As implemented, Biff’s “Lecture Series” was to be a weekly affair with attendance made mandatory for all of WTC’s inmates. Biff delivered each address personally. She would come up with an appropriate topic – always something stimulating and educational — and then be responsible for the content. It was a lot extra work for Biff, but she figured it was worth it. It would certainly impress The Warden and it would also help the cons to reassimilate into polite society.    

Biff’s first lecture was a controversial ethnographic jeremiad entitled “The Latino Threat to American Culture.” It featured 90 minutes of Biff’s own insightful commentary supplemented by selected excerpts Biff had videotaped from episodes of CNN’s “Lou Dobbs Tonight” show.”  

Sadly, her lecture had not been very well received. The prison’s Hispanic element was particularly disapproving – hissing and booing whenever Biff darkened the auditorium’s lights to run the taped excerpts from Lou Dobbs. Despite this inauspicious opening, the Lecture did have some positive aspects.  For one thing, it gave Biff the opportunity to satisfactorily test the efficacy of her new X-27 on one particularly vocal Mexican prisoner. 

Biff had higher hopes for her second offering — a slide show with commentary that she had elected to call “The Many Benefits of Travel.” Although still in outline form, Biff had decided to build her second lecture around photographs she had taken during her recent visit to Amarillo’s famous “Outhouse Museum” (an edifice chronicling Texas defecation architecture from its early adobe days during the time of the Spanish Conquistadors on down through to the present). Biff’s mother, who was the Museum’s curator, had supplied Biff with plenty of color brochures providing in depth descriptions of some of the more fascinating exhibits. Biff hoped to distribute these to the cons as supplements to her lecture. She wanted to have her finished presentation available and ready for airing upon The Warden’s return.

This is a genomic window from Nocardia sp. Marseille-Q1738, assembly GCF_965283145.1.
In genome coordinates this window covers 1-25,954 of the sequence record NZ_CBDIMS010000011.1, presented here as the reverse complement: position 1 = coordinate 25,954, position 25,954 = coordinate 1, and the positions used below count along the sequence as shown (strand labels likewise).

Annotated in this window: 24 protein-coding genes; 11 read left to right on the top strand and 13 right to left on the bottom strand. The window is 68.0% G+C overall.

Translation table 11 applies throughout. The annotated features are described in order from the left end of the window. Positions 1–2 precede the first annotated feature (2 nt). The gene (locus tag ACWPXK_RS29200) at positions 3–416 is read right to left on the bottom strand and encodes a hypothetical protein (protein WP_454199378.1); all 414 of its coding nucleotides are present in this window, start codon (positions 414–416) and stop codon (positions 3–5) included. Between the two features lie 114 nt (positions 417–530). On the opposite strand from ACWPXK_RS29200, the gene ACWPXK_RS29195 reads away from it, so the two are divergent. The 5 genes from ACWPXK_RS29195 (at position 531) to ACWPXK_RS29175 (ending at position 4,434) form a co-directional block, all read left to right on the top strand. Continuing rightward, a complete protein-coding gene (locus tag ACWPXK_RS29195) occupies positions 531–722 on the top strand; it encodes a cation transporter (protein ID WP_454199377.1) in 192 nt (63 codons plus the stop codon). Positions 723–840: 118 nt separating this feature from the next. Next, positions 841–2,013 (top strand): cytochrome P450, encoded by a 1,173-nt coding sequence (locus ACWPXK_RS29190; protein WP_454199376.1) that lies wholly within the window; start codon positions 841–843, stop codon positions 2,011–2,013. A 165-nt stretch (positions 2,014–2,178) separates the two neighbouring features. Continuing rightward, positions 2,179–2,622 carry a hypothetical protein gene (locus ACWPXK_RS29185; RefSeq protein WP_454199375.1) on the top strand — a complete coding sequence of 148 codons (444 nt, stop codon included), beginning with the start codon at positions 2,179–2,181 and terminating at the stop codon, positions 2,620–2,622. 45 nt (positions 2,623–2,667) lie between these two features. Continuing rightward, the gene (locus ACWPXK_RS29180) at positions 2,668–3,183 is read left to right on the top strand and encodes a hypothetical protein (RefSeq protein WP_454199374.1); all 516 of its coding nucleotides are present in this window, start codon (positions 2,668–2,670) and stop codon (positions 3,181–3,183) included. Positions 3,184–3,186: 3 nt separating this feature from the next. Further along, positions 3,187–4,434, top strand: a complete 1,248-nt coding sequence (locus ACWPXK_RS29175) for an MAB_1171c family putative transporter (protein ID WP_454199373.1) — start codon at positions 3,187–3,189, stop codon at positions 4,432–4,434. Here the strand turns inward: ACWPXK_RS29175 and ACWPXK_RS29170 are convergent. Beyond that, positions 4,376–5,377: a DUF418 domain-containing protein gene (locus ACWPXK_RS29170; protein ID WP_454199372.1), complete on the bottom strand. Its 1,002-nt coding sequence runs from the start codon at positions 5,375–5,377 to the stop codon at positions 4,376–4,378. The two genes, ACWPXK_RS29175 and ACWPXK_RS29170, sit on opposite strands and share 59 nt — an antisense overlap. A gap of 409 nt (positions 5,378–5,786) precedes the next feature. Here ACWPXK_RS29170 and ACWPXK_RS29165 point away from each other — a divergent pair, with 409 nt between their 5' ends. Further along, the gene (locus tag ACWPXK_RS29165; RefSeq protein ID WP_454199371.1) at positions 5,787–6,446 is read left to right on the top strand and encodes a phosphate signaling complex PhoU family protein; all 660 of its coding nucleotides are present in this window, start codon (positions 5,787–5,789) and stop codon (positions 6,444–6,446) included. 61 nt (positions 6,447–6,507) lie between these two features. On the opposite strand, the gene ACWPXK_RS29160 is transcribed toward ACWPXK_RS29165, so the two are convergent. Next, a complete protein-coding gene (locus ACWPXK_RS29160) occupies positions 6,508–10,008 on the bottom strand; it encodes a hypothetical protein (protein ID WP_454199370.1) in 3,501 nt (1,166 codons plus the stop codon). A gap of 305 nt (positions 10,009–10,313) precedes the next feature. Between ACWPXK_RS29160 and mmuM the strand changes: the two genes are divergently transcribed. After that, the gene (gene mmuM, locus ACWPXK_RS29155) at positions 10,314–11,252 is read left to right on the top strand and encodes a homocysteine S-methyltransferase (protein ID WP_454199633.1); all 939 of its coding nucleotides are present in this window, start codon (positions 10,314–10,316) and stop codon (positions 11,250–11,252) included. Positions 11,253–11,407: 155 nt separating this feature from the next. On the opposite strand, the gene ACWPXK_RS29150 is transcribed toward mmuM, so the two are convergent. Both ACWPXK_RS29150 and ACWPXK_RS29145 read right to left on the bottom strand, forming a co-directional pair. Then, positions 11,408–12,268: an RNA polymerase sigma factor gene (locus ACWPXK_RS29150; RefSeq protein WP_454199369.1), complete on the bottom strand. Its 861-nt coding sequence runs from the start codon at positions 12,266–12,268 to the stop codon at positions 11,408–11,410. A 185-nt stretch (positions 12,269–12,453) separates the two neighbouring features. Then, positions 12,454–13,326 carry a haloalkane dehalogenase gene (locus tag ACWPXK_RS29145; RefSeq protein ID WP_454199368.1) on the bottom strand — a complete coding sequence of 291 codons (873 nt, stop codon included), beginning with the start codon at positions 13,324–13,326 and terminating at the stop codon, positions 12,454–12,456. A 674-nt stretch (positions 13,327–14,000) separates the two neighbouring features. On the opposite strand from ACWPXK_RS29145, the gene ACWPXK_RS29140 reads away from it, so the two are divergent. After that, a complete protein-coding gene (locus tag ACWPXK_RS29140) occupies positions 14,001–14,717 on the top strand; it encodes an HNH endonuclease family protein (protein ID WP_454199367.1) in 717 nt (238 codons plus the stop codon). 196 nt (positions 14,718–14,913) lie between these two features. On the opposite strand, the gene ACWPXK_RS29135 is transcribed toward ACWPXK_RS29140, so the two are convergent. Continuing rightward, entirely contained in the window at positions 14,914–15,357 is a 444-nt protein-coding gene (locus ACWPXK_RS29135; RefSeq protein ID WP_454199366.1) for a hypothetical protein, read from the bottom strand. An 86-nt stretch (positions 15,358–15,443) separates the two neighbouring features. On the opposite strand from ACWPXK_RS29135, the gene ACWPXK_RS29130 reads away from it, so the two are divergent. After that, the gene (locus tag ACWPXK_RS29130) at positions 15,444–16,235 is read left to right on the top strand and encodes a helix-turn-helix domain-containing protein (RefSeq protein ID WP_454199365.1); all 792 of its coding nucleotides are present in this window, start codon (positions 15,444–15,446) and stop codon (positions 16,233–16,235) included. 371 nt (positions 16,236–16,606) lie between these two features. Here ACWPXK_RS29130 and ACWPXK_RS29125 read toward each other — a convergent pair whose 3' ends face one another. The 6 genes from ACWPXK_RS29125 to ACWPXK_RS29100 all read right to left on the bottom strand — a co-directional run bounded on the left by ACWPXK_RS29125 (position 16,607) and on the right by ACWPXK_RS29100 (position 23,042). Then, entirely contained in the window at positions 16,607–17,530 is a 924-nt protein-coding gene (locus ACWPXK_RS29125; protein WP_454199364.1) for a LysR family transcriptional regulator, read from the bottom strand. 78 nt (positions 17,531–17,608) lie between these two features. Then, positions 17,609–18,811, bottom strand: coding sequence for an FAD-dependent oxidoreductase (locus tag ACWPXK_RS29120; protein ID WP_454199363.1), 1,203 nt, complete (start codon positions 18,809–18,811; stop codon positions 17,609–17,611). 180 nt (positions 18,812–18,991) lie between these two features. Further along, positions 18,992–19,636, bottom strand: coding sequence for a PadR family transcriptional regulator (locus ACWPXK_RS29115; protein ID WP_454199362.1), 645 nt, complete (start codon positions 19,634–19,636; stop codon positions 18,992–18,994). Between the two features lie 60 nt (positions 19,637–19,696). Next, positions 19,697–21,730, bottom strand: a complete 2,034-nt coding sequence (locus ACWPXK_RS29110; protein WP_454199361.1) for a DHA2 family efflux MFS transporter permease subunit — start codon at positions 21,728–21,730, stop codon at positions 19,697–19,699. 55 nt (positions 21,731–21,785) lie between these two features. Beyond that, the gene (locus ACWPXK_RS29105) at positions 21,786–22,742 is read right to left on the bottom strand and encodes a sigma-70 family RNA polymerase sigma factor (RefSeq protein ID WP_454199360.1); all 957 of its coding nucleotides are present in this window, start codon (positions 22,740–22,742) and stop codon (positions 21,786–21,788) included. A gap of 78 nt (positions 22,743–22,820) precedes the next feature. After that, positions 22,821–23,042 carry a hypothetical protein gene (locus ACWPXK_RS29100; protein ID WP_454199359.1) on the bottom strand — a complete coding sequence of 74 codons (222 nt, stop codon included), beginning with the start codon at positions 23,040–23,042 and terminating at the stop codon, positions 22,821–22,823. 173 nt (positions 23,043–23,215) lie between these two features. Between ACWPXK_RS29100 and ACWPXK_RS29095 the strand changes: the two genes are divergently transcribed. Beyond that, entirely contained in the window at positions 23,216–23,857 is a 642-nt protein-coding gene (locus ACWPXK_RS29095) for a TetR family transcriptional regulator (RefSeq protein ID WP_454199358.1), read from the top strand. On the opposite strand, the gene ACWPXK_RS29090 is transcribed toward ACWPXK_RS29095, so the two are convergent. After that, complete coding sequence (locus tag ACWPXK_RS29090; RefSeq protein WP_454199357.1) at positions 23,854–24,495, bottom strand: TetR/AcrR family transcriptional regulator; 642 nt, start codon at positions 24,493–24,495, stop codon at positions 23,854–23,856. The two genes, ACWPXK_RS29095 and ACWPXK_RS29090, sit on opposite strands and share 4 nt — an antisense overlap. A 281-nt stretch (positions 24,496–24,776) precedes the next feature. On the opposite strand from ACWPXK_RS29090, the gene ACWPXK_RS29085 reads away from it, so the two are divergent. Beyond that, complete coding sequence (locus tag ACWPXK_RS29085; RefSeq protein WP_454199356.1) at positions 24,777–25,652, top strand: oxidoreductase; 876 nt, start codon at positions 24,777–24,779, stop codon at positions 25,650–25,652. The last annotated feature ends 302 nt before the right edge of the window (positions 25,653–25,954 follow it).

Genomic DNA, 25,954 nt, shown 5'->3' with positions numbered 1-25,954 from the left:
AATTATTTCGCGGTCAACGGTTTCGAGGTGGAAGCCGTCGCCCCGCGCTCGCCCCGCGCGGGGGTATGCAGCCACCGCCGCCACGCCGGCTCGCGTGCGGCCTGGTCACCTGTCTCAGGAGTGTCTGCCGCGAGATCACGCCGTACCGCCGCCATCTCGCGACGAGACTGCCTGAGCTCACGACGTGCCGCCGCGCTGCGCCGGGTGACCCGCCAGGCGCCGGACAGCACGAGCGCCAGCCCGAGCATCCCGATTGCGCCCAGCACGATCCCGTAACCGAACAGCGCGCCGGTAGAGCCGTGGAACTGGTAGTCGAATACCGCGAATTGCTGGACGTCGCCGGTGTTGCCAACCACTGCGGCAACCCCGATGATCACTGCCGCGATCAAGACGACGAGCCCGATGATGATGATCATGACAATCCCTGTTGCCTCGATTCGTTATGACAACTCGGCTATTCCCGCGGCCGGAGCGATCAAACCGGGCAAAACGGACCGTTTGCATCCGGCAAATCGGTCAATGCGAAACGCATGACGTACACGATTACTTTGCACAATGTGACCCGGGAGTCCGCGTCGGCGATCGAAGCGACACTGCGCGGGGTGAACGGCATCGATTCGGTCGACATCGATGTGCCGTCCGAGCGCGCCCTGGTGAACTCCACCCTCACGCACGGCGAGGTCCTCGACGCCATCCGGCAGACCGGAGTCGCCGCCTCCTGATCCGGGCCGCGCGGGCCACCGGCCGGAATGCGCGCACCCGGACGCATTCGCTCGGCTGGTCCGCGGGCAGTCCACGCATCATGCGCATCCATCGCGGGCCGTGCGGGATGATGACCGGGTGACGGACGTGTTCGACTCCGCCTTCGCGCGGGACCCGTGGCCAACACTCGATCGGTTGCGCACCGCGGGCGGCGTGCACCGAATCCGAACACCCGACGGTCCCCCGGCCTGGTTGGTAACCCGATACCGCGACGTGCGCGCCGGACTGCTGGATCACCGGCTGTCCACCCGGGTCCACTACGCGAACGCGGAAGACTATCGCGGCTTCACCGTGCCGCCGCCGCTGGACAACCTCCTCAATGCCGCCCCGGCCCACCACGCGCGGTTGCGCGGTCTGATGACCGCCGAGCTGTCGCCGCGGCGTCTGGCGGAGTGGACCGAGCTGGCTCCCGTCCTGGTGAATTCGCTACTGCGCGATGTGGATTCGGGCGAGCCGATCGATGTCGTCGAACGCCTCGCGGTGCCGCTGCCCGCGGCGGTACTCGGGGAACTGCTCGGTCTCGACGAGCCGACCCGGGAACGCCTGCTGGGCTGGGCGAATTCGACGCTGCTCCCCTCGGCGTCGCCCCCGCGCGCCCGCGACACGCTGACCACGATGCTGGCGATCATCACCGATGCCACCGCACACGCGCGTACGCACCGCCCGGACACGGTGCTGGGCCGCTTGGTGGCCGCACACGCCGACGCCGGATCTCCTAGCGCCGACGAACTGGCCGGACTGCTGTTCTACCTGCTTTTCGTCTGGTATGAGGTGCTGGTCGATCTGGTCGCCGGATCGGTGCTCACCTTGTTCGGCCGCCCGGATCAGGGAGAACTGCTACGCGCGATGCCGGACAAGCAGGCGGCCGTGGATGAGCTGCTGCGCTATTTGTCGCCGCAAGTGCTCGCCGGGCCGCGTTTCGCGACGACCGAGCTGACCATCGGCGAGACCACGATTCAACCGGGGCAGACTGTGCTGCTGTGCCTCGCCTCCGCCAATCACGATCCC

“Yes, it sure has been a busy two weeks, “ Biff thought to herself as she pushed her paunch away from her table in the cafeteria. “But I guess it’s time I get my ass to work!” 

The first item of the day on Biff’s agenda was a short visit to the prison’s infirmary. 

“I better check the status of that goddamned Mexican I zapped at the Lecture,” Biff muttered, with evident irritation. “How the hell was I supposed to know the asshole was on a Pacemaker?”